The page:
In Movies & TV Reviews

This is the face of a man who just won an Emmy. No, really. (PHOTO: Twitter/Oluwajomiloju)

The real winners and losers of the 2019 Emmys

Television celebrated television Sunday night as the Emmys took the stage to celebrate the year's finest on the small screen. It was a night of surprises, moving speeches and a whole lot of plugs for "The Masked Singer" and AppleTV+. (Which, from what I know right now, seems to be about eight new TV shows and that's it?)

By this point, we've all likely read who won and who lost – but who REALLY won? And who REALLY lost? And who REALLY wouldn't mind if Jenny McCarthy didn't interview people on the red carpet again? Well, the answer to that last one is "everybody" – but as for the first two questions, here are the real winners and losers of last night's Emmys.

Winner: "Fleabag"

Going into the night, season two of Phoebe Waller-Bridge's critically acclaimed Amazon comedy was generally in the "happy to be there" category. Maybe it would score a writing victory, but otherwise most of its six major nominations were of the "the nomination is the win" variety, with "Veep" or fellow Amazon awards-friendly hit "The Marvelous Mrs. Maisel" likely to swipe the trophies.

That's certainly not how the night ended, however, as Waller-Bridge turned into the evening's biggest winner, scoring four wins – the most of any show in the major categories – including upset wins for Outstanding Actress in a Comedy Series and Outstanding Comedy Series. It's a massive bump for the show – which almost assuredly will rise to the top of most people's binge list as a result – and an official star-making moment for Waller-Bridge, who's been on the cusp of breaking it big for a few years with the show's first season, writing and creating fellow award-winner "Killing Eve" and her scene-stealing vocal role in "Solo."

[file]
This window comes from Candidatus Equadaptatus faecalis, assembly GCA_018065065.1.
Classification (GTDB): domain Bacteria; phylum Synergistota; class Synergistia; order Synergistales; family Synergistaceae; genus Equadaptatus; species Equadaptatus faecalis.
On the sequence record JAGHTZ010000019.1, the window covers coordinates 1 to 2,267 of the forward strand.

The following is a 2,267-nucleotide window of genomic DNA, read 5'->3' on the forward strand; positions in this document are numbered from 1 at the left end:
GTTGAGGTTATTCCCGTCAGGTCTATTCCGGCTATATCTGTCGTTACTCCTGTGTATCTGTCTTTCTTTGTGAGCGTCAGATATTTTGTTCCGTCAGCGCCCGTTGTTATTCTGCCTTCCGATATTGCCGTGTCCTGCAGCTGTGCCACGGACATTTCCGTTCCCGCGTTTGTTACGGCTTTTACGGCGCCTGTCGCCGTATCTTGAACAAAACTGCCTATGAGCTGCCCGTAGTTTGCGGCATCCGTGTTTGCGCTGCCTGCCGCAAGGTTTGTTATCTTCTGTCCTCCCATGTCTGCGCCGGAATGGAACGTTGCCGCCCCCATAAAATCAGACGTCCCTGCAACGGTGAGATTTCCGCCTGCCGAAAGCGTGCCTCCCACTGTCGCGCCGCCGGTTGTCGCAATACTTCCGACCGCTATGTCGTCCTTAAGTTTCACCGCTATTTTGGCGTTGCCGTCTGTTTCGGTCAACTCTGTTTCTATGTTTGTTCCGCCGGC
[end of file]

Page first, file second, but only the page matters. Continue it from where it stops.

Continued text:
Now it's official: With these massive wins – plus a role punching up the upcoming James Bond script – it's clearly not just the priest on "Fleabag" who's hot.

Loser: Angry "Game of Thrones" fans

It's fairly hilarious that, on the night of its greatest success, the fans who watched and obsessed over "Game of Thrones" for most of a decade were likely the same people most enraged by the show winning Outstanding Drama Series.

Indeed, if any "Thrones" fans still stewing over the show's anticlimactic ending (one more time: BRAN!?) and massive character leaps were looking for the Emmys to vindicate their anger and disappointment, they probably just found more anger and disappointment as the show came away the night's biggest winner, taking 12 total trophies – including the Emmys' top prize for drama and a Supporting Actor win for Peter Dinklage.

None of this was incredibly surprising. After all, the show came into the night with the most nominations of any competitor, so clearly it still had support and admiration. Plus, on some level, how could a TV awards show not reward one of the most watched, most discussed programs in the medium's history, appointment viewing in the era of binge-watching? In fact, if anything, the show underperformed Sunday night; sure, it was never going to win all of its 14 major nominations, especially considering several were competing against one another, but it lost in many places that were expected to be comfortable locks, particularly in supporting actress and directing.